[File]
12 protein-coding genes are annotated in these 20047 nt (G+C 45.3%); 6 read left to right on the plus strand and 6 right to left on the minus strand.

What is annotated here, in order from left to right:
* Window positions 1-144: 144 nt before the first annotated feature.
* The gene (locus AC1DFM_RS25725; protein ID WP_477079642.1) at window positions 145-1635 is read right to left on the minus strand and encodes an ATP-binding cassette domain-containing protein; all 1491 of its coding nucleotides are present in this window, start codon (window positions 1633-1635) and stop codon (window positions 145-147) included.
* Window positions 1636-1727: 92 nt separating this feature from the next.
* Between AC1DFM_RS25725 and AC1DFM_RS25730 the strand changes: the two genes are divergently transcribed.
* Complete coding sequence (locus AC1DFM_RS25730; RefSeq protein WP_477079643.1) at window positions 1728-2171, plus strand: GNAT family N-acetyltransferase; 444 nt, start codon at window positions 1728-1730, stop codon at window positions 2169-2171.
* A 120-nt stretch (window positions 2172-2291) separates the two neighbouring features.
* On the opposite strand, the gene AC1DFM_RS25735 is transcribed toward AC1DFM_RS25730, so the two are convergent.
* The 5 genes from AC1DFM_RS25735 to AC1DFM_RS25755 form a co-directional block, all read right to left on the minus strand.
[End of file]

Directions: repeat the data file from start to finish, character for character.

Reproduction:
12 protein-coding genes are annotated in these 20047 nt (G+C 45.3%); 6 read left to right on the plus strand and 6 right to left on the minus strand.

What is annotated here, in order from left to right:
* Window positions 1-144: 144 nt before the first annotated feature.
* The gene (locus AC1DFM_RS25725; protein ID WP_477079642.1) at window positions 145-1635 is read right to left on the minus strand and encodes an ATP-binding cassette domain-containing protein; all 1491 of its coding nucleotides are present in this window, start codon (window positions 1633-1635) and stop codon (window positions 145-147) included.
* Window positions 1636-1727: 92 nt separating this feature from the next.
* Between AC1DFM_RS25725 and AC1DFM_RS25730 the strand changes: the two genes are divergently transcribed.
* Complete coding sequence (locus AC1DFM_RS25730; RefSeq protein WP_477079643.1) at window positions 1728-2171, plus strand: GNAT family N-acetyltransferase; 444 nt, start codon at window positions 1728-1730, stop codon at window positions 2169-2171.
* A 120-nt stretch (window positions 2172-2291) separates the two neighbouring features.
* On the opposite strand, the gene AC1DFM_RS25735 is transcribed toward AC1DFM_RS25730, so the two are convergent.
* The 5 genes from AC1DFM_RS25735 to AC1DFM_RS25755 form a co-directional block, all read right to left on the minus strand.